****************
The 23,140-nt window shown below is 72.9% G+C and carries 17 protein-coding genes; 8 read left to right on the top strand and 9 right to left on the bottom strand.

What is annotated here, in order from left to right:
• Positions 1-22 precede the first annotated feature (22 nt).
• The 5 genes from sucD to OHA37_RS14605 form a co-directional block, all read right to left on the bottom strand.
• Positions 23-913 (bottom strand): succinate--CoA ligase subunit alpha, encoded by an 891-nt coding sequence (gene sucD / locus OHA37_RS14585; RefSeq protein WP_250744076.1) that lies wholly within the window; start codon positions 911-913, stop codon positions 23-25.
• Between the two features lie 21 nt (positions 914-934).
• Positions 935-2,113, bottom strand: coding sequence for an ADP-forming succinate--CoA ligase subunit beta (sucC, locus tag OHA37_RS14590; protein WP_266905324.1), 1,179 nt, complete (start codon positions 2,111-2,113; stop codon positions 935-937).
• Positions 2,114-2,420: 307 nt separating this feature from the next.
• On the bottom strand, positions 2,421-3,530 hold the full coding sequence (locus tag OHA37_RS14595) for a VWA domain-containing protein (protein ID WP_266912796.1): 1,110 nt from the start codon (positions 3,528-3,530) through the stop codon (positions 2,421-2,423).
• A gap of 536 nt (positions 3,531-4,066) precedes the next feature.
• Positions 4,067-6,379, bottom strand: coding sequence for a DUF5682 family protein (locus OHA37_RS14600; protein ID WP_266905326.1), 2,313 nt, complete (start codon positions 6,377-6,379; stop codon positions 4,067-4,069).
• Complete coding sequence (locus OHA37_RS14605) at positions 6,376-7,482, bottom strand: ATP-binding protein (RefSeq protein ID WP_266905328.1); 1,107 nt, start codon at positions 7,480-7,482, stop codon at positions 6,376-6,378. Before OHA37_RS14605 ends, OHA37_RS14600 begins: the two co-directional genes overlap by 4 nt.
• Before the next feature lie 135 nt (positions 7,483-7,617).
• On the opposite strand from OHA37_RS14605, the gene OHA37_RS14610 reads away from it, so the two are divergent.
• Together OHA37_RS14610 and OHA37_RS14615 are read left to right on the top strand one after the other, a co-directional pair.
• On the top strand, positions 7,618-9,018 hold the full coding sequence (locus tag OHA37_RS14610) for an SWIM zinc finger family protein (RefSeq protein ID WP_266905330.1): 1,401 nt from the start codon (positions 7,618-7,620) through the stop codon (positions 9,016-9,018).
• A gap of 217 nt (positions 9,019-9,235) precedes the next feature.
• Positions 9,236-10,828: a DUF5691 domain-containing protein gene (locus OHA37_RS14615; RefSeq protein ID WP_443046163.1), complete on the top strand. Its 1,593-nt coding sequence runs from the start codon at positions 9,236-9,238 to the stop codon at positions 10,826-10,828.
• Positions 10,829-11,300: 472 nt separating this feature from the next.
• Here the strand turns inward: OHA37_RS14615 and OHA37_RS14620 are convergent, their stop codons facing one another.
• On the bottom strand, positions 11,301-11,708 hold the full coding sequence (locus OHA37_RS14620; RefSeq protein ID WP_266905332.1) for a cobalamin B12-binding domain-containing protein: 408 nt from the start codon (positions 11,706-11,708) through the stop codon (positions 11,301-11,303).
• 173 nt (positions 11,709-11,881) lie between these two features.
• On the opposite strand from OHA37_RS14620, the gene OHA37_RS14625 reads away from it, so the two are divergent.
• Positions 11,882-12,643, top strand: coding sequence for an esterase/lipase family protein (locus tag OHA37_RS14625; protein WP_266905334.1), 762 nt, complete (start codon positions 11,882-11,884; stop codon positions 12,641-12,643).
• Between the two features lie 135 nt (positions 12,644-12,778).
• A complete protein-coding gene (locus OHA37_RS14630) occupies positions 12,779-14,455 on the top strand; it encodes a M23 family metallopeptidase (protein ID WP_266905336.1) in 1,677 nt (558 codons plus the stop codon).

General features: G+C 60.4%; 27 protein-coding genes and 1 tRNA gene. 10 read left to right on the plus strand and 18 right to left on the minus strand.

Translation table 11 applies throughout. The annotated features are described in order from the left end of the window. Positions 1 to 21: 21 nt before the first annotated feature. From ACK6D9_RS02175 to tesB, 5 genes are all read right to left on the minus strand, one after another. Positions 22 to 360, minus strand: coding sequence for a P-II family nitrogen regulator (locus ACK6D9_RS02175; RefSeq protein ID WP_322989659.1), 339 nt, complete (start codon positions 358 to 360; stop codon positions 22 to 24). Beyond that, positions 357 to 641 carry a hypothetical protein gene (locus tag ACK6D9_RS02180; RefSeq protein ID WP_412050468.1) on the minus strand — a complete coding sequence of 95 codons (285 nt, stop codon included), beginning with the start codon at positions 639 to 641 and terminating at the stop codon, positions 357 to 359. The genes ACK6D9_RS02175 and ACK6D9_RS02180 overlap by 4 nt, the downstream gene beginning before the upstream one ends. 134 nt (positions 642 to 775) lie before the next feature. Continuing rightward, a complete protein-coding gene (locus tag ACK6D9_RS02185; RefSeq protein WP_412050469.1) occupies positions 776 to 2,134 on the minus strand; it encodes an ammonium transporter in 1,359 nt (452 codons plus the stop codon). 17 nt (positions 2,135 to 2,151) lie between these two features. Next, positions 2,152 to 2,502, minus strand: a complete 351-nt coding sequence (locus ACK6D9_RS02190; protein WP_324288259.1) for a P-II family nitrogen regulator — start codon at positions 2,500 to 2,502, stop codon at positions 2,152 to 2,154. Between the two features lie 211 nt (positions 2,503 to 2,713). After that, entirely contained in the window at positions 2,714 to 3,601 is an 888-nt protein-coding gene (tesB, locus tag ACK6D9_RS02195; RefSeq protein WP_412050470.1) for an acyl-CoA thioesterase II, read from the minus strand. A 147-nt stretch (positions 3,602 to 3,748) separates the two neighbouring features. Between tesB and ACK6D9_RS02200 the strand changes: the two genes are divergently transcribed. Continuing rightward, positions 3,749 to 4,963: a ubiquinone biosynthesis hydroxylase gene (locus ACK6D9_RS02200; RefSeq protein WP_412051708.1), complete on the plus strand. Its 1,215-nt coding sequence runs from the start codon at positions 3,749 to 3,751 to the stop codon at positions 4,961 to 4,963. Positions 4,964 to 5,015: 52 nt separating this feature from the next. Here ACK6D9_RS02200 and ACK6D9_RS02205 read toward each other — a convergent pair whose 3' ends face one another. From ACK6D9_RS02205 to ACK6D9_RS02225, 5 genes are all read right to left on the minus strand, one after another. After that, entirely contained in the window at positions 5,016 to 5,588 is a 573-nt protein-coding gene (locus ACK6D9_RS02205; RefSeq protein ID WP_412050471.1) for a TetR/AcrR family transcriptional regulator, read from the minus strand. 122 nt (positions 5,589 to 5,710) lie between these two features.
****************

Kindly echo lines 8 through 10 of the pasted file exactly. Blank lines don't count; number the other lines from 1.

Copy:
• Positions 2,114-2,420: 307 nt separating this feature from the next.
• On the bottom strand, positions 2,421-3,530 hold the full coding sequence (locus tag OHA37_RS14595) for a VWA domain-containing protein (protein ID WP_266912796.1): 1,110 nt from the start codon (positions 3,528-3,530) through the stop codon (positions 2,421-2,423).
• A gap of 536 nt (positions 3,531-4,066) precedes the next feature.